Immediate action must be taken to douse the fire at Baghjan oil well in the Tinsukia district of Assam. 

Friends of the Earth Asia Pacific and our allies at Delhi Solidarity Group express our shock and deep concerns regarding the adverse and irreparable environmental and social impacts of the fire and oil spill at Baghjan Tinsukia District of Assam.

On May 27th, 2020, a major uncontrolled release of natural gas and associated oil was reported at the Baghjan Oilfield of Oil India Limited (OIL) in the Tinsukia district of Assam. The incident, reminiscent of the devastating 1984 Bhopal disaster, and most recently, the May 2020 deadly gas leak at a LG Corp Polymers plant in Andhra Pradesh, India, highlights the ongoing pattern of corporate negligence and governmental leniency in India. Since the initial explosion, a continuous leak of gas and oil has resulted in a massive fire that technicians and firefighters are yet to extinguish. Sadly, two firefighters lost their lives while responding to the disaster.

The oil well is situated  near Maguri-Motopung wetlands, located within Dibru-Saikhowa National Park. This well is part of a larger oilfield with an additional 23 drills situated close to the National Park. According to local reports, many wild animals, including approximately 40 river dolphins have died, and the Dibru River is covered in a thin film of oil and is full of dead fish.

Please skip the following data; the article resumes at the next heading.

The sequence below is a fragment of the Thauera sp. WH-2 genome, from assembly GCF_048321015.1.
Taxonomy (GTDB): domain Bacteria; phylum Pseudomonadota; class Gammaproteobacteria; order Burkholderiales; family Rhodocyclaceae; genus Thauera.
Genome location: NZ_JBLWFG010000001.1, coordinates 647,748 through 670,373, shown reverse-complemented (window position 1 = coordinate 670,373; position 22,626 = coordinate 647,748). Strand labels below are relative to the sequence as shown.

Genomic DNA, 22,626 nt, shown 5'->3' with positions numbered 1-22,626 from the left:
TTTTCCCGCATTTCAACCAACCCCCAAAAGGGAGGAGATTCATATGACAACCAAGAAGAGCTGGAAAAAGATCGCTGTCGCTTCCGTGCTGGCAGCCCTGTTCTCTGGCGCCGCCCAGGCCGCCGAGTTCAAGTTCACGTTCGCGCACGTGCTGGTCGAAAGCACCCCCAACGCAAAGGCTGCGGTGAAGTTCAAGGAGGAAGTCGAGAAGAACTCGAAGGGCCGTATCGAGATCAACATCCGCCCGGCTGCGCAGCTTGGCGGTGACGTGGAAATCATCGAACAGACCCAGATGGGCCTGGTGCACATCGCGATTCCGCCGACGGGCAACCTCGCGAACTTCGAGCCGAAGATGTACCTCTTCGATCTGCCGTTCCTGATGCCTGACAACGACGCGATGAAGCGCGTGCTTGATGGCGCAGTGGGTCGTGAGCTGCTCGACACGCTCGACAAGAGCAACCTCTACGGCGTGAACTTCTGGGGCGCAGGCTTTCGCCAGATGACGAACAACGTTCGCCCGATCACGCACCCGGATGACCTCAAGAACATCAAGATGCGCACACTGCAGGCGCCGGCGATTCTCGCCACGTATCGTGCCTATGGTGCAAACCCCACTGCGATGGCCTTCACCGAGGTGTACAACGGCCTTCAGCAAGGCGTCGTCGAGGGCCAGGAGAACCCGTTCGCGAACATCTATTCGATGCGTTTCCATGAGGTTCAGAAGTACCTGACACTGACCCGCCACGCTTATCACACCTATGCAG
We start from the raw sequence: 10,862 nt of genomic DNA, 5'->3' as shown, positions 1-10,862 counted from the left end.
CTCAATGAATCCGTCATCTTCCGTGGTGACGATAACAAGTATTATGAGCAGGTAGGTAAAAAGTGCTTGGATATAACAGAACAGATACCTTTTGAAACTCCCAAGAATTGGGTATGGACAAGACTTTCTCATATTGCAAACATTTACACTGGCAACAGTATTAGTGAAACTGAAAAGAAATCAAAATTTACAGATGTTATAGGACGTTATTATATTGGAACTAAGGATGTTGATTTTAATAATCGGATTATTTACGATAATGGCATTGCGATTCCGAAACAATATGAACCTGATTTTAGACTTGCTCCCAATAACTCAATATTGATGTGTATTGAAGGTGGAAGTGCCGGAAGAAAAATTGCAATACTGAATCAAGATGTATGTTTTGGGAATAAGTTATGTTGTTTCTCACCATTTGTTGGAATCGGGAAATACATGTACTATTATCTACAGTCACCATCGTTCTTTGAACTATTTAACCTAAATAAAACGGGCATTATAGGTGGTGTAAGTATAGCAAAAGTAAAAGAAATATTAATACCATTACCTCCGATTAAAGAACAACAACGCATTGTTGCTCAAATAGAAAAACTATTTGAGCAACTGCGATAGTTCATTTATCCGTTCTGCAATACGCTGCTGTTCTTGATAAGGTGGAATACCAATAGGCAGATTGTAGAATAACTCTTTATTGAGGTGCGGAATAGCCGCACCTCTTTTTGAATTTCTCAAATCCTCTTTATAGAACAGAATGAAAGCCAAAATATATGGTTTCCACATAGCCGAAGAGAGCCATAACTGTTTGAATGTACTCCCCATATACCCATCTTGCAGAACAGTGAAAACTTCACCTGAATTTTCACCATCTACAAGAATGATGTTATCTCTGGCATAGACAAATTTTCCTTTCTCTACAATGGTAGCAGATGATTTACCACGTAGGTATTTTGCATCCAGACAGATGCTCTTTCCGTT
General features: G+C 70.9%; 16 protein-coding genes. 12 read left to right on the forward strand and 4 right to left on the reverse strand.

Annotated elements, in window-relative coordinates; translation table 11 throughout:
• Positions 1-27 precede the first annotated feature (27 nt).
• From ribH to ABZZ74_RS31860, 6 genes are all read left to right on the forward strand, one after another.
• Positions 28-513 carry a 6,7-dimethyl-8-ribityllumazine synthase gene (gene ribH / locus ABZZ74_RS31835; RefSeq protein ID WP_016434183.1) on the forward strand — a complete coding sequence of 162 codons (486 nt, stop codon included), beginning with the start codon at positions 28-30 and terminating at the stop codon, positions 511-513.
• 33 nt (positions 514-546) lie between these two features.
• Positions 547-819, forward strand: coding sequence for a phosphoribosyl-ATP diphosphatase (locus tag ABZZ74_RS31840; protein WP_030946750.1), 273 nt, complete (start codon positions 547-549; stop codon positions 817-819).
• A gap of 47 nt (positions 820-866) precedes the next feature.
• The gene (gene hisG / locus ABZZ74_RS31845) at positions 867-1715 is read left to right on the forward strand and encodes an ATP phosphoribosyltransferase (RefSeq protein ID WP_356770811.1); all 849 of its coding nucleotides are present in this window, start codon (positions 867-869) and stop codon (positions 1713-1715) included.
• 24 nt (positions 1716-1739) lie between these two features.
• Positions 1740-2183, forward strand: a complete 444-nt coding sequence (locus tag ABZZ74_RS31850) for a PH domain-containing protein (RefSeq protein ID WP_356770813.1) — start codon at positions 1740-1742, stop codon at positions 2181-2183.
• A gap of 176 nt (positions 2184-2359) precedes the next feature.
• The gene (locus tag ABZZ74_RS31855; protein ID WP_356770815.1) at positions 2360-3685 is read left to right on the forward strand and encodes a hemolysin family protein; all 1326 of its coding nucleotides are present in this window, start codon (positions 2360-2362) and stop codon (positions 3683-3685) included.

Approximately 2500 people from 1610 families and close to 7000 villagers living in the area have been evacuated and are being accommodated in 12 relief camps. However, there is evidence coming from the ground through videos that indicate that there are still people who are left stranded in the fire zone. Many of these people have lost their livestock, agricultural fields, and their harvest. While Baghjan has been the most affected by the blowout due to its proximity to the well, villages located further downstream like Notungaon, Milanpur, Hatibagh, Bebejia, and Barekuri have also suffered. Droplets of condensate (gas condensing after coming in contact with water) have reportedly spread to a radius of 5 km, falling on trees, tea gardens, grasslands, water bodies, and on the roofs of houses.